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The Road to Hell is Paved with Good Intentions

 

How to play games that create collective solutions to complex problems.


What did you learn?

"That we have a lot of power."

Did you use your power well?

I recently lead a series of scenario-games with university students. Each game took about 90 minutes to play and participants get to experience the first-hand the challenges, and perspectives, of people and institutions they would never normally be forced to empathise deeply with.

“I have the utmost respect for Water Managers,” said one the participants. “I didn’t realise the intersection of different institutions and agencies in having water come out of the tap.”

Representing five different interest groups in the water sector, the players negotiate outcomes over 15 years and try to 'win' the game (through promotion, profit, environmental flows, re-election, etc) butalso ensure the health of the whole system.

Achieving both outcomes is not always easy!

In the game, it is possible to poison the water, starve the environment, price people out of the system and accelerate Climate Change – and still die of thirst. It’s also possible for everyone to win… (in theory at least 😊).

It’s been a wonderful experience for me, the lecturers and the participants to experience the water system in operation – with skin-in-the-game.

Years ago I ran similar games through Swinburne University for senior leaders to experience the international governance system (e.g. National Governments, the United nations etc.). Currently, a friend and I are doing something similar for the International Aid sector in Australia (which is really struggling in the aftermath of Covid).

Gaming a scenario is one of the most powerful ways of bringing home the reality and complexity of challenges. It makes the experience visceral in a way I don't think anything else replicates - except actually doing it in 'real-life'. As my old lecturer said recently:

“Even after the passage of [ten years] … the visceral experience of watching the group work through the scenarios and the outcome that played out is so clear that I can, to this day, explain the process stage by stage. I have never forgotten the impact on me or the group …"


This approach teaches empathy, systems-thinking and negotiation skills. Most importantly it shows how much we operate in our own worldview without even noticing it.

Why am I sharing this?

Because it’s through the ability to truly transpose yourself into another’s point of view that progress can be made.

I don’t mean this in a fluffy way but concretely: what is constraining them? motivating them? scaring them? What is guiding their decisions, both from a systems and a world-view perspective?

Why the Road to Hell…

The quote at the top of this piece is from one of the students who represented Agribusiness and made a killing in one game. In that version, we ended up pretty well; with water in the dams and reasonably good collective outcomes. However, in the debrief the Agribusiness team commented that they pretty much free-loaded the whole way through.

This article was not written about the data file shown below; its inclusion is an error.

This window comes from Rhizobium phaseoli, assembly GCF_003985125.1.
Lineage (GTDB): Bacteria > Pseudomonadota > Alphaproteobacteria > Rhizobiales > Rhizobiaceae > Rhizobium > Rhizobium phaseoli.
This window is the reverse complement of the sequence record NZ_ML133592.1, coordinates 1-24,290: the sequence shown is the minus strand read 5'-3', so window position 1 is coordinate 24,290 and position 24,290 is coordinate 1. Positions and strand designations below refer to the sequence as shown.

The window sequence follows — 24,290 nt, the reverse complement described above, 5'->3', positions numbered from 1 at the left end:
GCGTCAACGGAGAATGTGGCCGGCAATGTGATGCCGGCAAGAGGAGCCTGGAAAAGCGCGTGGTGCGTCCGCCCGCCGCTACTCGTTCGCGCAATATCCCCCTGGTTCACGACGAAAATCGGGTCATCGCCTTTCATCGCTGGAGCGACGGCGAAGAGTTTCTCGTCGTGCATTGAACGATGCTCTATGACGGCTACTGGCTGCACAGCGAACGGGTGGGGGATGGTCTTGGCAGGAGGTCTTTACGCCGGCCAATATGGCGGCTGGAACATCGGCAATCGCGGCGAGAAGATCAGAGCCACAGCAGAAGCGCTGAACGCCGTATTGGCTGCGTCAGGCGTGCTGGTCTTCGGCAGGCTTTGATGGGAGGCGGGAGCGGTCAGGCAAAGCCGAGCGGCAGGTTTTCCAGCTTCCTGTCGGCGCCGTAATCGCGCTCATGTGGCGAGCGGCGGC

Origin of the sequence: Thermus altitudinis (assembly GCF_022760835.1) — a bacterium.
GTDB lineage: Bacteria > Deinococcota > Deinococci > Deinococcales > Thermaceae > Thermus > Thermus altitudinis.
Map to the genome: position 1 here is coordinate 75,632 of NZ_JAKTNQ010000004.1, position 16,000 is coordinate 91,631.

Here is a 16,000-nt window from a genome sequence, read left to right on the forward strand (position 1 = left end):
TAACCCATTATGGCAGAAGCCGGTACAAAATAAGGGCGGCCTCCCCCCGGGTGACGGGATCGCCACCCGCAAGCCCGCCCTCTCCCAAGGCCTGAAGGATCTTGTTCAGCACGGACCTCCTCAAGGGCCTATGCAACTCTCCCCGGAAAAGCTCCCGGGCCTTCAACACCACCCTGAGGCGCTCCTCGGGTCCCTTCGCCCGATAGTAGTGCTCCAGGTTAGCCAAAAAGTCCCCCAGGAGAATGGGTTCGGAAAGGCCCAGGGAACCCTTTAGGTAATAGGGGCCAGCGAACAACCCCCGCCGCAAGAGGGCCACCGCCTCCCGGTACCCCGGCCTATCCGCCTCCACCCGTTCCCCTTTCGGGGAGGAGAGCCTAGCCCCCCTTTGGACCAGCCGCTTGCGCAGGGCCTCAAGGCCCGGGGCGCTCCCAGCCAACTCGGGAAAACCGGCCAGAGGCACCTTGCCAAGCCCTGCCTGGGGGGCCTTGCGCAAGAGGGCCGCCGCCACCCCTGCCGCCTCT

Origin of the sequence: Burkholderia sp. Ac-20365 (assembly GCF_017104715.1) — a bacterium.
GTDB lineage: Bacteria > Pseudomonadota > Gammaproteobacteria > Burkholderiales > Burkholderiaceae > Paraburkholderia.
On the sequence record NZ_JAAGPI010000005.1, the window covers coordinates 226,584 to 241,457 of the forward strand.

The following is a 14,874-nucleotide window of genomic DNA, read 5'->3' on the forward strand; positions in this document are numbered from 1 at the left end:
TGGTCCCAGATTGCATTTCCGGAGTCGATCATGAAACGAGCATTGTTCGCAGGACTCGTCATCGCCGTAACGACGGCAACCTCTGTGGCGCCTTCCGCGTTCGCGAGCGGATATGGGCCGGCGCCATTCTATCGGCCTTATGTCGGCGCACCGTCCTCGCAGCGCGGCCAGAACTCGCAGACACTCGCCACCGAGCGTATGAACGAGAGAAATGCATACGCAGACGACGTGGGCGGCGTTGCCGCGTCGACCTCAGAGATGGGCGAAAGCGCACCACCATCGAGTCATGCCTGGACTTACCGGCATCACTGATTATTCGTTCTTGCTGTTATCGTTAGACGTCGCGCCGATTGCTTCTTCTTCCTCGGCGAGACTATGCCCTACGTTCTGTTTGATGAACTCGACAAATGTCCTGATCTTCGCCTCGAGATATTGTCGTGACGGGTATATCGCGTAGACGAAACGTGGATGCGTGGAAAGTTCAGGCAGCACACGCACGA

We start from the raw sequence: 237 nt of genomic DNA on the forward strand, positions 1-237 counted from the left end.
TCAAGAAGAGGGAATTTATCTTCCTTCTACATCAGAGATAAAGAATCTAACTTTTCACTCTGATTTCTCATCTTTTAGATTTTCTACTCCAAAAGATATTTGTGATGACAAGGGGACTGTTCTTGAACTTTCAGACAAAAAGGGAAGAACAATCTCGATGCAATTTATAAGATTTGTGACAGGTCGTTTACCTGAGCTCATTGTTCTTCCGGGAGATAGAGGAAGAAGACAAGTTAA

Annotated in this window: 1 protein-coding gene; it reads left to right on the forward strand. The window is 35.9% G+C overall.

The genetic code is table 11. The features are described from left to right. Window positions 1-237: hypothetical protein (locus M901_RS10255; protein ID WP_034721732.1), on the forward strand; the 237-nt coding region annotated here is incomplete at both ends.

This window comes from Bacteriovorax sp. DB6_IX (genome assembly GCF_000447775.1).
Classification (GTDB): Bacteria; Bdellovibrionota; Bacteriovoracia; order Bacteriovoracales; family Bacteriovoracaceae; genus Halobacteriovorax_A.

These are people studying environmental planning. They are deeply committed to positive outcomes for society but, in the game, they allowed the pursuit of their own groups' interests to trump the collective good.

It shocked them a bit, and that was the point…

The people playing the game are young and enthusiastic. They are only weakly embedded in the systems and thinking of their chosen interest group, yet they still found themselves acing contrary to their personal values.

What does that say for those of us who are inculcated with a worldview defined by a long career, scaffolded by multigenerational training and underpinned by acute and often justifiable self-interest (i.e. feed-the-family)?

Personally, I think it says we should play more role-playing games!

If you do also and are interested to know a bit more about these games, feel free to contact me directly. I am absolutely passionate about this approach for leaders in originations as well as students. Click HERE.

Cross-sectoral Teams

The functional tool for facilitating positive collective outcomes is the team. The broader to views in the team, the broader the 'we' the team can work for.

We talk a lot now about inclusiveness and diversity on teams and this is essentially why.

For the individual committed working for a broad 'we' the key is to find ways to get people on your team want to be generous with each other.

In my last piece, I spoke about how love and generosity lie at the heart of teams.

At an institutional level, we call it loyalty.

At the national level, we call it patriotism (or in Australia, national pride)

At the individual level, we call it love!

Love doesn't mean you like someone. Love means you choose and accept them exactly the way they are and in every way they are not.

Love is the ultimate act of generosity

It is from this willingness to understand where others are coming that practical solutions can be squeezed out of complex challenges and contradictory incentive-structures massaged to include the collective good we are (almost) all committed to.

It is an act of intimacy and generosity but also a strategic necessity.

It is something we all, as human beings, resist to the eye-teeth!

The level of generosity required is commensurate with the scale of the problem you wish to address. The bigger and more wicked the problem, the broader and deeper the generosity required of you to be effective in addressing it.

This is my challenge: how generous am I willing to be? I talk a big game about transforming the public sector’s capacity to work collectively, but am I really willing to be THAT generous?

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